HPC on Cloud: Results from the Record-breaking 156,000 Core MegaRun, and Insights to On-demand Clusters for Manufacturing Production Workloads

HPC on Cloud: Results from the Record-breaking 156,000 Core MegaRun, and Insights to On-demand Clusters for Manufacturing Production Workloads

In case you missed this great session at the AWS re:Invent 2014 conference, Cycle CEO Jason Stowe hosted HGST (a Western Digital company), and University of Southern California (USC) to talk about HPC on the Cloud. See below for full session video, and abstract description. BDT311 – HPC on AWS: Results from the Record-breaking 156,000 Core MegaRun, and Insights to On-demand Clusters for Manufacturing Production Workloads Not only did the 156,000+ core run (nicknamed the MegaRun) on Amazon EC2 break industry records for size, scale, and power, but it also delivered real-world results. University of Southern California (USC) ran the high-performance computing job in the Cloud to evaluate over 220,000 compounds and build a better organic solar cell. In this session, USC’s Patrick Saris provides an update on the six promising compounds he found that he is now synthesizing in laboratories for his clean energy project. Saris discusses the implementation of and lessons learned in running a cluster in eight AWS regions worldwide, with highlights from Cycle Computing’s project Jupiter, a low-overhead cloud scheduler and workload manager. This session also looks at how the MegaRun was financially achievable using the Amazon EC2 Spot Instance market, including an in-depth discussion on leveraging Amazon EC2 Spot Instances to reduce costs and maximize value, while maintaining the needed flexibility, and agility that AWS is known for. After a year of production workloads on AWS, HGST (a Western Digital company), has zeroed in on understanding how to create on-demand clusters to maximize value on AWS. HGST’s David Hinz outlines the company’s successes in addressing the company’s changes in operations, culture, and behavior to this new vision of on-demand clusters. In addition, the session will provide insights...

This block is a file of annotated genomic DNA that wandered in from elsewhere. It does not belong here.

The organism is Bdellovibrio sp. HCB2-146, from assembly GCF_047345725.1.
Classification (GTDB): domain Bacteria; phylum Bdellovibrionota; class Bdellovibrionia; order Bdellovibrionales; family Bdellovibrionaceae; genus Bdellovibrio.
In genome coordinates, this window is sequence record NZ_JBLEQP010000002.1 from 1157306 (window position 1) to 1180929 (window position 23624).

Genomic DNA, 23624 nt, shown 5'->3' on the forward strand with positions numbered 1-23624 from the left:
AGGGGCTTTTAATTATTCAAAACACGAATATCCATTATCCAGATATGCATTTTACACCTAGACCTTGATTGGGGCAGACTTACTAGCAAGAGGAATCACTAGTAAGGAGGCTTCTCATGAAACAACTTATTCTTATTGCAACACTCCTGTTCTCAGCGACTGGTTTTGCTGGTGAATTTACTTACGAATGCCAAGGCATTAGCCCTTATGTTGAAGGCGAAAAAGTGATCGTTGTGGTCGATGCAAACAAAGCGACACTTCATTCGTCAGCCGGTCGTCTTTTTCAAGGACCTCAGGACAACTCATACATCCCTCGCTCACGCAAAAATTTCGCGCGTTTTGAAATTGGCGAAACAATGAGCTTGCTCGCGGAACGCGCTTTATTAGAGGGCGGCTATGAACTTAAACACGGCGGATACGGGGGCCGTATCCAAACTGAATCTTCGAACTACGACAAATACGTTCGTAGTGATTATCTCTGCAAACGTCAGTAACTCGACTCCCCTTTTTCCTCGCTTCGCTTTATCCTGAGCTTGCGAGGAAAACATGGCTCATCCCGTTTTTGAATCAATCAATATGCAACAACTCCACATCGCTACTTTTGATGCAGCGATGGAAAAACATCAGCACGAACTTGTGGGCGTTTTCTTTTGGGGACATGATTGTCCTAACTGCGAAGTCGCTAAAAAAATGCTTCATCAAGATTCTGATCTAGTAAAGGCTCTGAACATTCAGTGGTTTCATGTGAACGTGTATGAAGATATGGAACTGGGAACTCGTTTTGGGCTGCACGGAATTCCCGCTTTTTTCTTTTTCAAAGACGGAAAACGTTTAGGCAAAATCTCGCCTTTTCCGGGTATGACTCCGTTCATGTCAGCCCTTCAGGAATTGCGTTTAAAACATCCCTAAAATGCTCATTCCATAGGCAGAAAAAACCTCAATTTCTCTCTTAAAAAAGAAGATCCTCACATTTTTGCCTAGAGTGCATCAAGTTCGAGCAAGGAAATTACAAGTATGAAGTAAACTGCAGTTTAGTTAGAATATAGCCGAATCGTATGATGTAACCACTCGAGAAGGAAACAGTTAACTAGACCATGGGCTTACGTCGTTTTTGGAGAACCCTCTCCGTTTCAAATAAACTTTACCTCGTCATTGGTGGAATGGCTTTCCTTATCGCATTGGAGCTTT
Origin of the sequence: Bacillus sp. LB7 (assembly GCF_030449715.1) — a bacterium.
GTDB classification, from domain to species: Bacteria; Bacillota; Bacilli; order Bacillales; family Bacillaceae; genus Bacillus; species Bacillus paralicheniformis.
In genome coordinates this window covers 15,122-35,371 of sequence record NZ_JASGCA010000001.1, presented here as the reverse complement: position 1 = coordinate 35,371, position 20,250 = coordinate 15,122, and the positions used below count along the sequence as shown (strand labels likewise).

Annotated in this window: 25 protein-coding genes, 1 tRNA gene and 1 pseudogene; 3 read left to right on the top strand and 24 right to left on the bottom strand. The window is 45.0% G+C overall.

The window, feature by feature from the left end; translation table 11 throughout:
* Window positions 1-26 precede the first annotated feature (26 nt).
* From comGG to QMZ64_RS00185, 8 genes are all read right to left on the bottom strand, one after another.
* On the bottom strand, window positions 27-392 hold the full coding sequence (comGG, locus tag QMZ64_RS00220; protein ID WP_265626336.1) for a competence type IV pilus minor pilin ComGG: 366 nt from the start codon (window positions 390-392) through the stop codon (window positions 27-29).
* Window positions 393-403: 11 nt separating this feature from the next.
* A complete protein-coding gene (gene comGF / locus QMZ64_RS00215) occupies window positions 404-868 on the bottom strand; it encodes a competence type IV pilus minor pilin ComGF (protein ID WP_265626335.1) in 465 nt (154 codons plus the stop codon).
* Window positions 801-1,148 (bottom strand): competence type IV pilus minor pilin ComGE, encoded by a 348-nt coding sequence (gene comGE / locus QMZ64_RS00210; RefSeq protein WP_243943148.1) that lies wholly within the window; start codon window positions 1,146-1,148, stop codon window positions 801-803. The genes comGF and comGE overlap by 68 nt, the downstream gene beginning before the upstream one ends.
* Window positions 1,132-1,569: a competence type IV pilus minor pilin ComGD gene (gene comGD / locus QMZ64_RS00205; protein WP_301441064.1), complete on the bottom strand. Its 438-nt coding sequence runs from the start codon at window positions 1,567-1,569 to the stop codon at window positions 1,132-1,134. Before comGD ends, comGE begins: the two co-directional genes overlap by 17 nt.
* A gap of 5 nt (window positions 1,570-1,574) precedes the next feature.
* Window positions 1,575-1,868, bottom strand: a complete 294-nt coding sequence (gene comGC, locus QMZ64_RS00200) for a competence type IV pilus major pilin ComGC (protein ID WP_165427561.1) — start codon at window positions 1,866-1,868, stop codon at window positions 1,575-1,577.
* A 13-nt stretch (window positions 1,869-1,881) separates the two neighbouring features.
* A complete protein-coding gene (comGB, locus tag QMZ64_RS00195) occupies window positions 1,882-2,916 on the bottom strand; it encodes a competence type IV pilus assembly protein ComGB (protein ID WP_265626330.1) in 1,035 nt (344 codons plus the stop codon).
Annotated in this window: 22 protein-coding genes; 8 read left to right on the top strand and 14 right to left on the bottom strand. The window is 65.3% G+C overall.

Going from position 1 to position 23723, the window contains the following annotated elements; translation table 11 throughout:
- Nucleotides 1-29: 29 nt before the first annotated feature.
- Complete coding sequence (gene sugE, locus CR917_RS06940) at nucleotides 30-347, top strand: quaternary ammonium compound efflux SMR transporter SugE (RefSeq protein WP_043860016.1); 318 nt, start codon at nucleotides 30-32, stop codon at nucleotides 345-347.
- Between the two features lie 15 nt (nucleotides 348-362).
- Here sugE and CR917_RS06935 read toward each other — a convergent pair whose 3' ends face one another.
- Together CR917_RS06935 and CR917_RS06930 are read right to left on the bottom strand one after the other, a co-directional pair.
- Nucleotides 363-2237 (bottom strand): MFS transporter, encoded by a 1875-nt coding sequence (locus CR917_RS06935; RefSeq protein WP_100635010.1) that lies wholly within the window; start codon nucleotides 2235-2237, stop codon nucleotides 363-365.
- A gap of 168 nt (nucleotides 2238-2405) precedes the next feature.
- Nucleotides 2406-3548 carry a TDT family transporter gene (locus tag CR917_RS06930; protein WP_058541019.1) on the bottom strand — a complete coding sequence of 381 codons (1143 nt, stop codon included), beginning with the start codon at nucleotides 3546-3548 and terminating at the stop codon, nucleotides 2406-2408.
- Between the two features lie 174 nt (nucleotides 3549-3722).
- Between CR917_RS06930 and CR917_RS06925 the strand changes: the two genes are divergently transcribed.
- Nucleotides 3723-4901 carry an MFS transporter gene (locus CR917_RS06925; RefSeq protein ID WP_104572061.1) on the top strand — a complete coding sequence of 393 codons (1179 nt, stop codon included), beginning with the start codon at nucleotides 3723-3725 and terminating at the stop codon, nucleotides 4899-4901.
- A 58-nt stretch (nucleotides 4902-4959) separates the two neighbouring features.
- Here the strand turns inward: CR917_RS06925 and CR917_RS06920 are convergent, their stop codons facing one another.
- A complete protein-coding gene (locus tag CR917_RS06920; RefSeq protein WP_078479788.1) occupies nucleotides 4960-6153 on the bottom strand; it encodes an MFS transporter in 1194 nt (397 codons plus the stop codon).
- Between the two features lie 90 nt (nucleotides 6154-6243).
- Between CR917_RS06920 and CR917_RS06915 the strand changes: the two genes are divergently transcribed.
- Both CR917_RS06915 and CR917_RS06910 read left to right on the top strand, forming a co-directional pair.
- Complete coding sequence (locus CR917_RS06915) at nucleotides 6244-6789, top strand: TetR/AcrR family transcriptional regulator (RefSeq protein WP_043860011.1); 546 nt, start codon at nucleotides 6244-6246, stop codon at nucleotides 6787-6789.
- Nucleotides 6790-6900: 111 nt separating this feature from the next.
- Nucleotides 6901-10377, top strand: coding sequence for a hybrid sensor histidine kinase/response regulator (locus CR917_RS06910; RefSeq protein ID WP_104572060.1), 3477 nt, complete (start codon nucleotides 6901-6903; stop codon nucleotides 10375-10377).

Video: Jason Stowe Outlines the New Enterprise Workload of Cloud HPC in  AWS re:Invent 2014 Interview

Video: Jason Stowe Outlines the New Enterprise Workload of Cloud HPC in AWS re:Invent 2014 Interview

Recorded Live from the re:Invent 2014 (read our re:Invent blog) show floor in Las Vegas, Cycle Computing CEO Jason Stowe is interviewed by The Cube. In this in-depth conversation, Stowe covers everything from Cycle’s latest Enterprise-speed Cloud cluster it enabled for HGST (a Western Digital company) in November 2014 (read about the record-setting Enterprise Cloud HPC run here), to the company’s record-setting 156,000 core run conducted for researchers at University of Southern California (USC). But all of this isn’t done to set records and build bigger Cloud clusters, Stowe outlines – it’s all in the spirit of better arming researchers & engineers with the powerful tools they need to help them do their jobs better. “The idea that you can just borrow 10-20,000 cores and give [those cores]  back when you’re done is just crazy. This all leads to enabling researchers & engineers to ask the right question – at a scale [beyond] their own internal clusters, to allow them to get better answers, faster.” – Jason Stowe, Cycle Computing CEO Click below to watch and listen to the full...